UK prime minister defends decision to seek snap election

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Mrs May, addressing voters as she stood surrounded by party activists and supporters, said: "Only you can give us the mandate, so vote for a strong and stable leadership in this country".

The House of Commons backed the prime minister by a margin of 522 votes to 13, above the two-thirds majority needed, as Labour and the Lib Dems supported the move.

Parliament will still sit for another fortnight, but party leaders wasted no time in hitting the campaign trail on Wednesday evening.

The UK prime minister, who until very recently opposed holding a referendum, said that the vote is necessary to strengthen her position at the Brexit negotiating table.

Elections are now set for 2020, just a year after the scheduled completion of Brexit talks.

"That would be in nobody's interest", May said.

Now that lawmakers have approved the election, Parliament will be dissolved at midnight on May 2, 25 working days before election day.

The opposition Labour Party and the Liberal Democrats welcomed May's surprise call on April 18 for the early poll, while the Scottish National Party (SNP) signaled that its deputies would abstain in the vote.

Facing criticism from within his own party over his leadership style, Mr Corbyn will on Thursday seek to make a virtue out of his refusal to conform to political norms.

Though May has been cautious in detailing her Brexit aspirations, traders think a big victory for her in the election could give her ammunition in dealing with those within her own Conservative Party who are urging a complete, "hard" divorce from the European Union - even if that means new tariffs and an exclusion from the bloc's huge single market.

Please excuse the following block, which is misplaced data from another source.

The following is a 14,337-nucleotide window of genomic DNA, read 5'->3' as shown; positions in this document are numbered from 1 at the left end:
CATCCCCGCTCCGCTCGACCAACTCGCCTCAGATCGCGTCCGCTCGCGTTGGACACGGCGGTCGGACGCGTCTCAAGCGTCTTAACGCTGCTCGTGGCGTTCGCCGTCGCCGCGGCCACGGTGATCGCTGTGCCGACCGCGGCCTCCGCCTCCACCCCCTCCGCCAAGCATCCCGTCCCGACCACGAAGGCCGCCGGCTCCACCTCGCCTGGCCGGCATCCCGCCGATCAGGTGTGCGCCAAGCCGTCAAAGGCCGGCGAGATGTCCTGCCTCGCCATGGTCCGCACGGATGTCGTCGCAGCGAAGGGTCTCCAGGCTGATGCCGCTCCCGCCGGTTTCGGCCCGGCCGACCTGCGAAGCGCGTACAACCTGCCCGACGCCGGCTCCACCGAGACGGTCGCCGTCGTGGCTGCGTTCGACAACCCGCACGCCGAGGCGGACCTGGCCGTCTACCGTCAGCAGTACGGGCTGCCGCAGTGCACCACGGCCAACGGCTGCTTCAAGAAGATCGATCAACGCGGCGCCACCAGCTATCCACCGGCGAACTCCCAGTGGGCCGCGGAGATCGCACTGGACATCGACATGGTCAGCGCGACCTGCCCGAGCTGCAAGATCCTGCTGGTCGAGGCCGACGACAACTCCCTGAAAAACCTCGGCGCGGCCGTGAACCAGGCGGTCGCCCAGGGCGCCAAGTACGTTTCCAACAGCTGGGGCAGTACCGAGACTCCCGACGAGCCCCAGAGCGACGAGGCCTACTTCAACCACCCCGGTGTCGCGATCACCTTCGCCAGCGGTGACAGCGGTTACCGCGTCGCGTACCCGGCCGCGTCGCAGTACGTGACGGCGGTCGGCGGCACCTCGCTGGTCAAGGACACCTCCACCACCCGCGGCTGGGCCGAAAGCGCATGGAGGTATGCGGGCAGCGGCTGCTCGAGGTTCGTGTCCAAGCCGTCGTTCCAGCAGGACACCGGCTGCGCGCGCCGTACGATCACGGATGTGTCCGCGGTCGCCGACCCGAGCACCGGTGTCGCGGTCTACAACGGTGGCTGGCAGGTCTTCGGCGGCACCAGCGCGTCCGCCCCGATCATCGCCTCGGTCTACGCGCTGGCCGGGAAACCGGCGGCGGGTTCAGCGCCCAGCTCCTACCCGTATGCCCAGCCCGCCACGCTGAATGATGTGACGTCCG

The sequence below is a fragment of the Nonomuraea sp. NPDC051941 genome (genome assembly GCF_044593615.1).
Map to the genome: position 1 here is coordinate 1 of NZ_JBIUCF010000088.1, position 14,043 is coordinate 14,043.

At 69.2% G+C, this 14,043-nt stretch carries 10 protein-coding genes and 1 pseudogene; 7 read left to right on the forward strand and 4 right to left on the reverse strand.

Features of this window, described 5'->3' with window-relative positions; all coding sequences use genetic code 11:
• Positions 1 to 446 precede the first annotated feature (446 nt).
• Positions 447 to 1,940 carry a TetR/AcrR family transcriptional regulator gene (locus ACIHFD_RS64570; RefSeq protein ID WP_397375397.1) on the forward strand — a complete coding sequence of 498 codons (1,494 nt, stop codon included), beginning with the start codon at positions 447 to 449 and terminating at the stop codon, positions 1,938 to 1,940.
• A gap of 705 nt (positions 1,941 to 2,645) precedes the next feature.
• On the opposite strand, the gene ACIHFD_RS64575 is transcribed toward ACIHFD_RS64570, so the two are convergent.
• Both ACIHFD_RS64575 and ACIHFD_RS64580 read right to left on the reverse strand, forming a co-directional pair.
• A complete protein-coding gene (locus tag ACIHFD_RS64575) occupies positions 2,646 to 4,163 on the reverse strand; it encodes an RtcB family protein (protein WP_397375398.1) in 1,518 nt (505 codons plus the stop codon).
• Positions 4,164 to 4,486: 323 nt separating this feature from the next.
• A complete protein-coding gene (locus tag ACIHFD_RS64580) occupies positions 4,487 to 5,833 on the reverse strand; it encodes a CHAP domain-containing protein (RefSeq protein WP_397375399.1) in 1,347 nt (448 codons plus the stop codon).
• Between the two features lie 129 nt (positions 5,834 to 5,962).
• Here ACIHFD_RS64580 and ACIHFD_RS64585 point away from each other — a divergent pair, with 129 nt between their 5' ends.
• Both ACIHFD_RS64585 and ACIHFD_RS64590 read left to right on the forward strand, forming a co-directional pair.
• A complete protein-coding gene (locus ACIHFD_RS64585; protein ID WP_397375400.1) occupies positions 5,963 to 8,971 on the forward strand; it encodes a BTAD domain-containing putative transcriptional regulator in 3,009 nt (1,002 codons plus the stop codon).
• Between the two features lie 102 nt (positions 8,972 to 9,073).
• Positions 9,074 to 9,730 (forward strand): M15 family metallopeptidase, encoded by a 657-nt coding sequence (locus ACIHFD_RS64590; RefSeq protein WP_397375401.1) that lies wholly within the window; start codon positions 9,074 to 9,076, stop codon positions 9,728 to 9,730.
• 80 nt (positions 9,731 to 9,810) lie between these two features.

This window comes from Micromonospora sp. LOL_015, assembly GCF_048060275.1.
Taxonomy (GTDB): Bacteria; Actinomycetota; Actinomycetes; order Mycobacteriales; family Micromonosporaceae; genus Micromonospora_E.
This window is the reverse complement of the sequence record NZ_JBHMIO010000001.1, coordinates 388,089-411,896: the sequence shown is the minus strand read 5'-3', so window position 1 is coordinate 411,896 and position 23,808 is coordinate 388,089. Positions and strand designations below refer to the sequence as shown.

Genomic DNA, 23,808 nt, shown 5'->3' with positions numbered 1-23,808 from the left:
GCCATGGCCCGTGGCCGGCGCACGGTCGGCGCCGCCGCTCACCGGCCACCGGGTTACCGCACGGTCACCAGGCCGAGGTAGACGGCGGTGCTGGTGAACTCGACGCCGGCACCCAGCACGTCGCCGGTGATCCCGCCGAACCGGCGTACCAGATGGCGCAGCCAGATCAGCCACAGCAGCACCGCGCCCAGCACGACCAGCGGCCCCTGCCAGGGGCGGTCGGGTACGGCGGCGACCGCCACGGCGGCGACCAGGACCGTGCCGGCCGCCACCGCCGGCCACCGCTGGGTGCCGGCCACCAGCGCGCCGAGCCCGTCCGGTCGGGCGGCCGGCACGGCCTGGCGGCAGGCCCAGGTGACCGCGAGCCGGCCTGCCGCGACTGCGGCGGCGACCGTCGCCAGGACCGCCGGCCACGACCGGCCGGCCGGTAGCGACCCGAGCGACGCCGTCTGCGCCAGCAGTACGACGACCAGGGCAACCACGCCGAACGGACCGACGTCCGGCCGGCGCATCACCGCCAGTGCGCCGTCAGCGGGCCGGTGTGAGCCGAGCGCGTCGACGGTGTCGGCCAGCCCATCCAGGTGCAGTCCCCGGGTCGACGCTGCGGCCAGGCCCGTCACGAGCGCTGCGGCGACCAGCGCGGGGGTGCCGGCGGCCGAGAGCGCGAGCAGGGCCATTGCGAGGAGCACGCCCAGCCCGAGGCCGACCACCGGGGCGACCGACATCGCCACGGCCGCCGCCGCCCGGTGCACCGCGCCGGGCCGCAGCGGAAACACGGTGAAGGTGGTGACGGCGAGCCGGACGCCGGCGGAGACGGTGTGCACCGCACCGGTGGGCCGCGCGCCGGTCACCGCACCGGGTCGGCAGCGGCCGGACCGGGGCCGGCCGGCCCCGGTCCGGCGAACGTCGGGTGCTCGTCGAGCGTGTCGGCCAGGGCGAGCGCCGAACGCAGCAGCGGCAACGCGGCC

The paper cited polling data from YouGov that suggested the Conservatives were on course to win a majority of 114 House of Commons seats on June 8.

Liberal Democrat leader Tim Farron said that, for May, calling the election is "the political equivalent of taking candy from a baby".

May, Britain's second female prime minister, also has strong popular support for her handling of the political quake unleashed by Brexit.

The Liberal Democrats won a ninth seat in parliament in a by-election in Richmond in December.

The June election would be the third time in two years voters are sent to polling booths, after a May 2015 national election and a June 2016 referendum on European Union membership.

"Brexit isn't just about the letter that says we want to leave".

In short, May is trying to make sure she gets a hard Brexit passed since the people voted to leave the EU.

Initially, EU officials had said that the talks could start in late May once a detailed negotiating mandate had been agreed among the EU's 27 other members.

However, it is likely to take a few days, assuming victory on June 8, for May to confirm her negotiating team; it is now led by Brexit Secretary David Davis, who unlike May is a long-time opponent of Britain's membership of the Union.

Mrs May added: "I believe in campaigns where politicians actually get out and about and meet with voters".

Alex Massie in The Spectator believes the general election will first and foremost be a vote on Scottish independence, saying "May can not win a mandate for herself while then denying a mandate to the party that wins the Scottish portion of this election".

SNP leader and Scottish First Minister Nicola Sturgeon also argued that "broadcasters should empty chair her and go ahead anyway".

He said Mrs May's U-turn on her previous insistence that she would not call a snap election showed she could not be trusted.

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